5. Set aside at room temperature for 4 to 5 days. In a few days lemon juice will leach out of the wedges and mix with the salt, creating a brine.
  6. After 4 or 5 days the lemons should be covered by brine. Check to see that they are submerged. If not you may want to put a plastic lid on top and put a weight on top. I use a glass ramekin on top of the plastic lid to prevent the lemons from bobbing to the surface (that will inhibit proper curing).
  7. Place in a cool, dark corner, giving the lemons and occasional stir, for at least a month but ideally 4 months.
  8. Once cured the lemons will keep for at least a year in the refrigerator as long as they are submerged.

 

Preserved lemons

Preserved lemons

Preserved lemons

Preserved lemons

Small jars make wonderful gifts for those who are not blessed with a lemon tree in their backyard.

April – Meyer Lemon Marmalade

April – Meyer Lemon Marmalade

Meyer Lemons

Meyer Lemons

An abundant harvest of Meyer lemons from my backyard tree has me searching for ways to preserve them before they drop to the ground. So far I have made Meyer Lemon Aigre-Doux, salted preserved lemons, quick lemon pickle from Madhur Jaffrey’s book World Vegetarian, lemon pickle with Indian 5-spices from the blog Tigress in a pickle, and now Meyer lemon marmalade. There are still several dozen on the tree and I see another batch or two of this marmalade in my near future. This was my first experience with marmalade and it is delicious, with the added bonus of being easy.

Meyer Lemon Marmalade

Meyer Lemon Marmalade

My recipe came from an issue of Gourmet, December 1999.

Yield 6 (1/2 pint) jars

Ingredients

  • 6 organic Meyer lemons, washed and dried
  • 4 cups of water
  • 4 cups of sugar

Equipment

  • 6 (1/2 pint) Mason type jars, sterilized
  • Rings and tops, heated in hot water
  • Cheesecloth
  • Kitchen string
  • Hot water canner

Preparation

  1. Cut a large square of cheesecloth and have some kitchen string at the ready. Halve the lemons crosswise and remove the seeds, saving them on the cheesecloth. The seeds will release natural pectin to thicken the marmalade.
  2. Thinly slice each lemon half, if large you may want to quarter the halves and then slice. I wanted a more chunky marmalade so the slices are larger. Try to reserve as much juice as possible. As sliced, place the lemons into a 5-quart nonreactive heavy pot. Tie up the seeds and place them into the pot with the lemons and 4 cups of water.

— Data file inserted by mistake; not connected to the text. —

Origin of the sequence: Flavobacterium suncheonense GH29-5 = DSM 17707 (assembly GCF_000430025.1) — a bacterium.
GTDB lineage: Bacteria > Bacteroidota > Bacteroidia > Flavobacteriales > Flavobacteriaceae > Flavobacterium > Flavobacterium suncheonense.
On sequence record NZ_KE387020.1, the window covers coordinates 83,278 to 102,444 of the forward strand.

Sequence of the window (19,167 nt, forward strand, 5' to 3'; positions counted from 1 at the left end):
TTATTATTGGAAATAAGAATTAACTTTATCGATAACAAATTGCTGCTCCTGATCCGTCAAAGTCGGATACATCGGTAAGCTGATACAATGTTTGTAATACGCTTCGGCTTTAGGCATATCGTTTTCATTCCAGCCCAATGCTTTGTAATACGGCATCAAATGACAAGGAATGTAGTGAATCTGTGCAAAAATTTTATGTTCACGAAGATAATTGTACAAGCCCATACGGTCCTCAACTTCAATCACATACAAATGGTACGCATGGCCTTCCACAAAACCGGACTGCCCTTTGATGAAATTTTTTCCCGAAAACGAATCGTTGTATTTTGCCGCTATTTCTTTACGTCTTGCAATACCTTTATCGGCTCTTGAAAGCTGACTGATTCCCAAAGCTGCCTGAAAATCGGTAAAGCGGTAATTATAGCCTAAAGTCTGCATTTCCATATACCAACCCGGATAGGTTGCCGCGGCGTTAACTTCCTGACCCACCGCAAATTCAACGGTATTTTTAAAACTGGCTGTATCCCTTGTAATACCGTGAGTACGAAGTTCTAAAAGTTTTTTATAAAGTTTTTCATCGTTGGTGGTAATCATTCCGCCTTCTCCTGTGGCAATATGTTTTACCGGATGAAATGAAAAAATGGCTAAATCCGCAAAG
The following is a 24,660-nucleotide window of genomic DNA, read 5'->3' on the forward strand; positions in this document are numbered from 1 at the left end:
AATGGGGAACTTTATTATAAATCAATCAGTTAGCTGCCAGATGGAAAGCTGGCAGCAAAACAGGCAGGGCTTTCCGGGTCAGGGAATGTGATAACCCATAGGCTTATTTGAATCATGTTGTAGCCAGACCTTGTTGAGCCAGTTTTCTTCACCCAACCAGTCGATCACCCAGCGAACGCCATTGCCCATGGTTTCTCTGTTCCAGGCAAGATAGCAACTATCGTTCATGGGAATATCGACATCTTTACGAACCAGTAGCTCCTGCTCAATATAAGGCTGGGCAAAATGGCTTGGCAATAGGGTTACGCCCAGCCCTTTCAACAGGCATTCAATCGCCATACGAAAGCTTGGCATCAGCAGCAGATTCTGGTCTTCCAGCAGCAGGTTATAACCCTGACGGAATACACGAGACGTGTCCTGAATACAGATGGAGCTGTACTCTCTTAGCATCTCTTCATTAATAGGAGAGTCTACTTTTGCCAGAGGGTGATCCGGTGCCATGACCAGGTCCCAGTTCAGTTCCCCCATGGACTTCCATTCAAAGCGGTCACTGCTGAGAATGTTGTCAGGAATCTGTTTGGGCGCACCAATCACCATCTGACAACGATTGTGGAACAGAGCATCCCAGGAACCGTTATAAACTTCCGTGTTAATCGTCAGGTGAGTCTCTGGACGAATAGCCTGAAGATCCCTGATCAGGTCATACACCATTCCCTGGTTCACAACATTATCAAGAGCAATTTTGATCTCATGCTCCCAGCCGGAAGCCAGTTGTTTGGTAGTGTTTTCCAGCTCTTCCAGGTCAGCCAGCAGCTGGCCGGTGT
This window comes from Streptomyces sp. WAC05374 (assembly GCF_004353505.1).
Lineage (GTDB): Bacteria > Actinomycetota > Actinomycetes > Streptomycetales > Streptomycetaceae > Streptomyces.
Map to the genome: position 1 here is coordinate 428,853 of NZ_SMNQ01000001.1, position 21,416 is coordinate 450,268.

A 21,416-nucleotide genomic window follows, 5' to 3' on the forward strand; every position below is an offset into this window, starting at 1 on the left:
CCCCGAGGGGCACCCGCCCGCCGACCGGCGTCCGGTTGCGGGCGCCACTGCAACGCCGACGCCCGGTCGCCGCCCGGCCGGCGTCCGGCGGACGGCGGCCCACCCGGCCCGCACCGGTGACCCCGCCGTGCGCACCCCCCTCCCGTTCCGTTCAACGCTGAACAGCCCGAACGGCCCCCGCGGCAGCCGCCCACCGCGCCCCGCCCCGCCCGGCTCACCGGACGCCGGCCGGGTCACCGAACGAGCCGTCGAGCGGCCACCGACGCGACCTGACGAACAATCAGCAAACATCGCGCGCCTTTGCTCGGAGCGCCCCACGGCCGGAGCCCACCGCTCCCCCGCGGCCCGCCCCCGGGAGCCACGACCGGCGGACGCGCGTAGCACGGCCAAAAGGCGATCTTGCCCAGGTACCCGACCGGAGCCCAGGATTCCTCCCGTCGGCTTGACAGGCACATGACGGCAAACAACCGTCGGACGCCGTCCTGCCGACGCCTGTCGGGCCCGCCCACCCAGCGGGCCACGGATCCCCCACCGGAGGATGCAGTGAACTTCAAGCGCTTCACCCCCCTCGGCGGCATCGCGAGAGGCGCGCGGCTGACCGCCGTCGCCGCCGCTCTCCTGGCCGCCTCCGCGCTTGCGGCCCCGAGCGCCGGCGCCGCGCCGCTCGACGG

3. Let the mixture stand, covered, at room temperature for 24 hours.

    Meyer Lemon Marmalade

    Meyer Lemon Marmalade

  4. The next day bring the lemon mixture to a boil over moderate heat. Reduce the heat and simmer, uncovered, until reduced to about 4 cups. This will take 45 minutes to an hour.
  5. Prepare your hot water canner and sterilize your jars. You will need enough water to cover the sealed jars by 1 inch.
  6. Remove the cloth bag of seeds from the pot and stir in the sugar, bring back to a boil.
  7. Continue to boil over moderate heat, stirring occasionally and skimming off any foam, until a teaspoon of the mixture dropped on a cold plate gels. This will take 15-25 minutes.

    Meyer Lemon Marmalade

    Meyer Lemon Marmalade

  8. Ladle the marmalade into jars, filling to within 1/4 inch of the top. Wipe rims with a dampened cloth and seal with lids.
  9. Process in a hot water bath for 5 minutes, transfer with tongs to a rack and cool completely. Check to see all the jars have sealed.
Tea and Marmalade

Tea and Marmalade

The marmalade will keep, stored in a cool, dark place, up to a year. Mine will not last that long.

Meyer Lemon Marmalade with Irish Butter on Toast

Meyer Lemon Marmalade with Irish Butter on Toast

I’m taking this to share at Angie’s Fiesta Friday. Come join us at Fiesta Friday #116 by adding your link to FiestaFriday.net and the co-hosts’ blogs. The co-hosts this week are Judi @ cookingwithauntjuju and Cynthia @ eatmunchlove.

April – Preserving Meyer Lemons – Meyer Lemon Aigre-doux

April – Preserving Meyer Lemons – Meyer Lemon Aigre-doux